© Copyright: Images: Jari Peltomäki, M. & W. von Wright: Svenska fåglar (Kansalliskirjasto, The National Library of Finland). Recording: Jan-Erik Bruun. All rights reserved.
- Name also: Common Hoopoe
- Family: Hoopoes – Upupidae
- Appearance: Unique appearance. About the size of a large thrush. Broad wings and tail have black and white markings, head and breast pinkish. Has a long beak and a distinctive crest.
- Size: Length 25–29 cm, wingspan 44–48 cm, weight 70–85 g.
- Nest: In a hollow tree, nest-box, or hole in a building. Made of grass, leaves, feathers and dried cattle dung.
- Breeding: Lays 5–7 eggs May–June. Only females incubate, for 16–18 days. Young able to fly within 26–32 days.
- Distribution: Found in farmland and parkland. Visits Finland regularly but is only known to have bred in the country once, near Pori in 1940.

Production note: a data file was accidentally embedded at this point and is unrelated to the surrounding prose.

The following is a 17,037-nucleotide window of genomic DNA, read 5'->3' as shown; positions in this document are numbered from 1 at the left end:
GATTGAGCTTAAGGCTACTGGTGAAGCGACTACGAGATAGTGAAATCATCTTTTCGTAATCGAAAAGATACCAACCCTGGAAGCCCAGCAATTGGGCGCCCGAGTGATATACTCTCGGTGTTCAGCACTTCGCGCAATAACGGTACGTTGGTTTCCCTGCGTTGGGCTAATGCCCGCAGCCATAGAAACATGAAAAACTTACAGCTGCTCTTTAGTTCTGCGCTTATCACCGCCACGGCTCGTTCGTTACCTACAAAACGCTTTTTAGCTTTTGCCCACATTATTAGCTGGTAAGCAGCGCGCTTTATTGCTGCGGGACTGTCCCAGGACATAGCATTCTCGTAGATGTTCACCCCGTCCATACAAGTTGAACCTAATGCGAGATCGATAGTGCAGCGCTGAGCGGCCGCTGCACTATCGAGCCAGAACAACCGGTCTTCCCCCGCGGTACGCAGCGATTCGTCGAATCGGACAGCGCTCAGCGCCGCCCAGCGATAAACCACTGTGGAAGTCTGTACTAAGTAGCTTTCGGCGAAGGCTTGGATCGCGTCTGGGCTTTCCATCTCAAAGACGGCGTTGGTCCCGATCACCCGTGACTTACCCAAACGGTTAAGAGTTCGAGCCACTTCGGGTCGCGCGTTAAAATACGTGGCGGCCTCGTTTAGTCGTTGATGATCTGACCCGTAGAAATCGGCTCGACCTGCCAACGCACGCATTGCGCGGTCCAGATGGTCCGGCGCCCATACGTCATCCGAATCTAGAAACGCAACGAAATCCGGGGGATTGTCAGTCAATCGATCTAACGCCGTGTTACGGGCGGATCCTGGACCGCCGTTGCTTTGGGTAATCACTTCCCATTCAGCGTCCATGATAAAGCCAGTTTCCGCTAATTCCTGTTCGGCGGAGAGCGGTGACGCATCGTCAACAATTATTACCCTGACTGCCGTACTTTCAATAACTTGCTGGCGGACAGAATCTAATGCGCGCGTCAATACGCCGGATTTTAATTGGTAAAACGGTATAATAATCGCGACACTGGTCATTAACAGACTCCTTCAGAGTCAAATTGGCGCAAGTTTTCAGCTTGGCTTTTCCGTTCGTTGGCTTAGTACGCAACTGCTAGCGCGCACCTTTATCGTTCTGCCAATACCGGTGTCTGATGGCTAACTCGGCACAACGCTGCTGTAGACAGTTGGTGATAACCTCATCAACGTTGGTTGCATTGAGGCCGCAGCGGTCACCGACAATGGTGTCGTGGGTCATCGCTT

- Migration: Diurnal. May be seen any time from April to early December. Winters in Northern and Central Africa.
- Diet: Invertebrates, especially flies and grubs found in cattle dung.
- Calls: Territorial call a repetitive three-syllable “pu-pu-pu”, which carries a long way. Similar to call of Tengmalm’s owl.
Hoopoes are distinctive thrush-sized birds with striking black, white and pinkish plumage. Their round-ended wings and tail are black and white. Head, neck, upper back, and underparts pinkisht. They have large fan-like pinkish crests with black spots, which they can open out and close at will. Hoopoes have grey legs, blackish beaks and brown irises.
In spite of their striking appearance, they are able to conceal themselves readily if they feel threatened, and may be hard to observe. The Hoopoe is the only member of its family found in Europe.